Students at Pelican Island Elementary cannot avoid ecology. For starters, they happen to be located in a scrub jay habitat, part of a scrub pine forest. Skinks scuttle through the sandy ridge, the remains of ancient dunes now covered with stunted oaks, saw palmetto, dog apple and wildflowers such as pennyroyal, a member of the mint family, and blazing star, which blooms in late summer and early fall.
The real star of the habitat is the scrub jay, a streamlined bird with a long bill and tail, white throat and blue collar, known for cooperative breeding, in which the offspring from the previous brood of a mated couple stick around to help with defending the nesting site and feeding younger hatchlings. While the scrub jays’ numbers have declined in recent years due to habitat loss, they are protected at Pelican Island Elementary both by law and by their young stewards, many still with their baby teeth, who carry folding chairs so they can sit on the trails and observe the wildlife through the colorful binoculars they have made themselves from toilet paper rolls. Out in the scrub or anywhere else on campus, students practice “Earth manners,” essentially, “Look at it, learn from it, and leave it alone.”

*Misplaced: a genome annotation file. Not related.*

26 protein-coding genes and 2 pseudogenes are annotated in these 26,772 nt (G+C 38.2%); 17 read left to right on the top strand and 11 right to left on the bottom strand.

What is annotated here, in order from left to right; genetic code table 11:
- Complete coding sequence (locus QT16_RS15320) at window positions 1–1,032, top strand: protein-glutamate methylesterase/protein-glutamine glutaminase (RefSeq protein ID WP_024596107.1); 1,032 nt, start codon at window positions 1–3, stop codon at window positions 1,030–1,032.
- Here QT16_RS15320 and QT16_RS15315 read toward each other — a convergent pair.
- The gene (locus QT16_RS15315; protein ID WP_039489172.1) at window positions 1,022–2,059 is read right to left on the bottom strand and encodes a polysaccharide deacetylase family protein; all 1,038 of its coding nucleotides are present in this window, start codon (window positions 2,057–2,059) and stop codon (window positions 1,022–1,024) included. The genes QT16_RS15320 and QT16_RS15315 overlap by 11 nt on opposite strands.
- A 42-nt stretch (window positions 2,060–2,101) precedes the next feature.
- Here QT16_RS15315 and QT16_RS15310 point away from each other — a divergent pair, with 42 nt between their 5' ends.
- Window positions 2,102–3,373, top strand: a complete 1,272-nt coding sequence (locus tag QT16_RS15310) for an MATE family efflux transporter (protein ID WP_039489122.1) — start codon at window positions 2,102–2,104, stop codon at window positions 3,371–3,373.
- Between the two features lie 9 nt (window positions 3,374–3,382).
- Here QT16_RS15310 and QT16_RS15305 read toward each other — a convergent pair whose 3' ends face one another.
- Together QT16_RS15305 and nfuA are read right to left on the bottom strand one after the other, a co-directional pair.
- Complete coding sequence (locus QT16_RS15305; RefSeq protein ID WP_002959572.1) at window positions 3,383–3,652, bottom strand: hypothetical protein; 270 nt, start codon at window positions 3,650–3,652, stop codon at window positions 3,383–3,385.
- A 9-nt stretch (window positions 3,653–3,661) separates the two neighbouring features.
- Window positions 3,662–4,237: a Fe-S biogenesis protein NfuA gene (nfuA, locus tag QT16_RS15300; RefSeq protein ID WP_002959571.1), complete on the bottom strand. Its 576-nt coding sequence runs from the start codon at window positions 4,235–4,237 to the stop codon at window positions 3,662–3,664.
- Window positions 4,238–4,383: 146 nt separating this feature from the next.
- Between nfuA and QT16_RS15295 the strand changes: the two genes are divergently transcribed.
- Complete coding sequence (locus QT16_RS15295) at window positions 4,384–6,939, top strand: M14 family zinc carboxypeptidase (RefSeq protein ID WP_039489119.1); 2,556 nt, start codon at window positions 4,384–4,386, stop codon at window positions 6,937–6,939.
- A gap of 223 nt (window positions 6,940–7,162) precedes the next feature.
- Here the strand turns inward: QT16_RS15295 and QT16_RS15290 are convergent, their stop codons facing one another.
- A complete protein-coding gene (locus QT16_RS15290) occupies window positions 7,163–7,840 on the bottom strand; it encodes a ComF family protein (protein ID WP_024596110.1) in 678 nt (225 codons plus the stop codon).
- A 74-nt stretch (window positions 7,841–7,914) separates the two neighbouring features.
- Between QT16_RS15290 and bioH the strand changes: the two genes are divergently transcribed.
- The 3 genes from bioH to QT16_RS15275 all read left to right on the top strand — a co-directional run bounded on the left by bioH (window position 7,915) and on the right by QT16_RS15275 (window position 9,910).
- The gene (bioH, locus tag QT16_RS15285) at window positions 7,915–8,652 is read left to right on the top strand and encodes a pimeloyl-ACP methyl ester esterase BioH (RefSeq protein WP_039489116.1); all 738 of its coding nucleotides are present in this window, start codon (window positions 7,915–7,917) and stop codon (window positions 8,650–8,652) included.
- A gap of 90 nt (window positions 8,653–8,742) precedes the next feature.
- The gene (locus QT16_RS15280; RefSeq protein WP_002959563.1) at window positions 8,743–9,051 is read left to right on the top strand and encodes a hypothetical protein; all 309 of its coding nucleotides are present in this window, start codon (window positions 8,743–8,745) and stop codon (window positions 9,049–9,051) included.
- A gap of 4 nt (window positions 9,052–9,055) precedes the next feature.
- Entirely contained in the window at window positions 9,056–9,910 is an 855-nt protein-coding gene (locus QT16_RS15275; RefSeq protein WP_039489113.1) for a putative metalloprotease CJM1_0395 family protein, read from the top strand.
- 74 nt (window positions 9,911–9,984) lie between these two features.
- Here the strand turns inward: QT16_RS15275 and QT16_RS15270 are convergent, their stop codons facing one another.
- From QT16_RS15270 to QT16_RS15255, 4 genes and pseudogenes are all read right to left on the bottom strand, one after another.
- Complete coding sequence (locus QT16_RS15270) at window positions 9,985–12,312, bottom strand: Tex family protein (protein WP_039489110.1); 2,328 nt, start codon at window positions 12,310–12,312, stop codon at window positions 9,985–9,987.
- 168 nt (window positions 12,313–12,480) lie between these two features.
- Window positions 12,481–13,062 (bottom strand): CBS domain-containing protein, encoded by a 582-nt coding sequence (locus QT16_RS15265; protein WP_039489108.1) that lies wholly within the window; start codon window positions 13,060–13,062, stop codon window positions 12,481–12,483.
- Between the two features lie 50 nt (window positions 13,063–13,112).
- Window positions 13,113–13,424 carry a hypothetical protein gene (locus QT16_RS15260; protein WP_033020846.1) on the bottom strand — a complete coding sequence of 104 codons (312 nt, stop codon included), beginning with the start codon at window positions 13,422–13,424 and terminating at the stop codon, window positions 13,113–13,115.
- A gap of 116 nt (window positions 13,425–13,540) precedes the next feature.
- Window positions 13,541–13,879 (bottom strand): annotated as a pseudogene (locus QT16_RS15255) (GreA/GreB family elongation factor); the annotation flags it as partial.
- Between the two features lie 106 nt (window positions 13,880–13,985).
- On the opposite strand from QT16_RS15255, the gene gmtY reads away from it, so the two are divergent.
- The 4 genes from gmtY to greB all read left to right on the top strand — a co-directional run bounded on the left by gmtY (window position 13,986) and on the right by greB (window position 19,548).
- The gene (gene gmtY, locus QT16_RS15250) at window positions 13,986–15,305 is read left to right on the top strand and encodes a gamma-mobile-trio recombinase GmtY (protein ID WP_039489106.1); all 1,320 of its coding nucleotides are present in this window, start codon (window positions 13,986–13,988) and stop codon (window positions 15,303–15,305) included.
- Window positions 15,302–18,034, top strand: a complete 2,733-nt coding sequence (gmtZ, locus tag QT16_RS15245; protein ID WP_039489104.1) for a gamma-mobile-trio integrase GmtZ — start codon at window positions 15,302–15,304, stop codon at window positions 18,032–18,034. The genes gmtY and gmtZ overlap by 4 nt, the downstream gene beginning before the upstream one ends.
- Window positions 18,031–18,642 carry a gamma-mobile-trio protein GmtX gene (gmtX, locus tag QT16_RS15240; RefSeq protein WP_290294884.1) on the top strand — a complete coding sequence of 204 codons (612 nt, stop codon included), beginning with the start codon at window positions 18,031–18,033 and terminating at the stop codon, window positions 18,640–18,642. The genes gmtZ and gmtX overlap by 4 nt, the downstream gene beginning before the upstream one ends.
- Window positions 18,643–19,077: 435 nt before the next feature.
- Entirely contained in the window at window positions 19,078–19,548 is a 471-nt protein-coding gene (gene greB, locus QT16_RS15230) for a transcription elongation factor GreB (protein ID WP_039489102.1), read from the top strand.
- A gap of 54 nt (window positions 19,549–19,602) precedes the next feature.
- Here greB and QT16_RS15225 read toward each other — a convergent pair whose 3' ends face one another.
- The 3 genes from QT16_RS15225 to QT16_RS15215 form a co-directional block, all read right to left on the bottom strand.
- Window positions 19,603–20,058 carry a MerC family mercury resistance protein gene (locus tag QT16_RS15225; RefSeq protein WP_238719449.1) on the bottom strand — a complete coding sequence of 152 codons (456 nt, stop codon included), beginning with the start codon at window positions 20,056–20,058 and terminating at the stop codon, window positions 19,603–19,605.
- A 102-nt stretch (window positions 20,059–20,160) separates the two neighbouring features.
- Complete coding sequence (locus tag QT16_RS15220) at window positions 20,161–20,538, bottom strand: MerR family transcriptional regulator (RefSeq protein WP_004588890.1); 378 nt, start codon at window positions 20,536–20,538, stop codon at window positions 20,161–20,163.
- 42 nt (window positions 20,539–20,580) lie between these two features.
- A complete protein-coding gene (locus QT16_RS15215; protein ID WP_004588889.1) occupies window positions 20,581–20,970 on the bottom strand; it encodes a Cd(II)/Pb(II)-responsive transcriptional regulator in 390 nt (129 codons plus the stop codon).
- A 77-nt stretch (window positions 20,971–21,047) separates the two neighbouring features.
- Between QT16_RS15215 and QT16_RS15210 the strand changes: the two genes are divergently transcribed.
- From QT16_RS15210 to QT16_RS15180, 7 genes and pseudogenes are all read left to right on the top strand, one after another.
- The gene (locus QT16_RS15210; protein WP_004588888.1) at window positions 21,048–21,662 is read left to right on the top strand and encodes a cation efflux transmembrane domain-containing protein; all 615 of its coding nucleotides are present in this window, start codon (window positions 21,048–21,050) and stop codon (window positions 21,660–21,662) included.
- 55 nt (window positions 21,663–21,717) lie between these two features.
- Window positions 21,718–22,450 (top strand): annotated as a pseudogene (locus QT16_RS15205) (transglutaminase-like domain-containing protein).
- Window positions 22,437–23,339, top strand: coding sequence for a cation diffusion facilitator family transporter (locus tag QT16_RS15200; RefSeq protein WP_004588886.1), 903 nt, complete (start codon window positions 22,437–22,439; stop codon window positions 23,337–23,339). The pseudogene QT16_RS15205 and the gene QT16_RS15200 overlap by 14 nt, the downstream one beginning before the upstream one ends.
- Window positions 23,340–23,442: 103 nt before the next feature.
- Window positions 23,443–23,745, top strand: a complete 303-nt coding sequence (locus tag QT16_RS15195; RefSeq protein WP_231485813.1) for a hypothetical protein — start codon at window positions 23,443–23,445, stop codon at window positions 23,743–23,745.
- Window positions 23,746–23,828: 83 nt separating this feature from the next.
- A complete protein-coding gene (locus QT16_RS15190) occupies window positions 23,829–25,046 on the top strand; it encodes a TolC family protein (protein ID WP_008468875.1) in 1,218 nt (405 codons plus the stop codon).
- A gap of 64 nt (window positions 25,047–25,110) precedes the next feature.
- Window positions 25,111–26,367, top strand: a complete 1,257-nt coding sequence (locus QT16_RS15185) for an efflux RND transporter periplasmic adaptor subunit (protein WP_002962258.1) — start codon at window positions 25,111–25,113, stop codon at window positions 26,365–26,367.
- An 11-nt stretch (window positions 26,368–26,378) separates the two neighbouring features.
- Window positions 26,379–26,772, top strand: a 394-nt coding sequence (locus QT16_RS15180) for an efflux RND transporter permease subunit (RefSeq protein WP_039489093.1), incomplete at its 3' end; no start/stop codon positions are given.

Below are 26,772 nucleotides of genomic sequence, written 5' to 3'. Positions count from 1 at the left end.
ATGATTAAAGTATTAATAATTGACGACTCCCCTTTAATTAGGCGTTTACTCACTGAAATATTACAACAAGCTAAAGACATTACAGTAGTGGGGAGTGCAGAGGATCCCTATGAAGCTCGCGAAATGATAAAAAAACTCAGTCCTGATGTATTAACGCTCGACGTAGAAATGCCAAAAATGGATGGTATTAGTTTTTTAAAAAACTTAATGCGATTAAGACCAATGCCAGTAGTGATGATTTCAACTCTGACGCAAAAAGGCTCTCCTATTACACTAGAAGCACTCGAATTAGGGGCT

Before we delve further into the culture at Pelican Island Elementary, a bit of history is in order.
The U.S. Department of Agriculture once described Pelican Island, the first in a series of islands in the narrows of the Indian River Lagoon, as “little more than a mud flat with only a few black mangroves, one or two cabbage palms and large patches of grass.” What the surveyor failed to note was that the “mud flat” was also a major rookery for egrets and one of the last rookeries for the brown pelican on the east coast of Florida.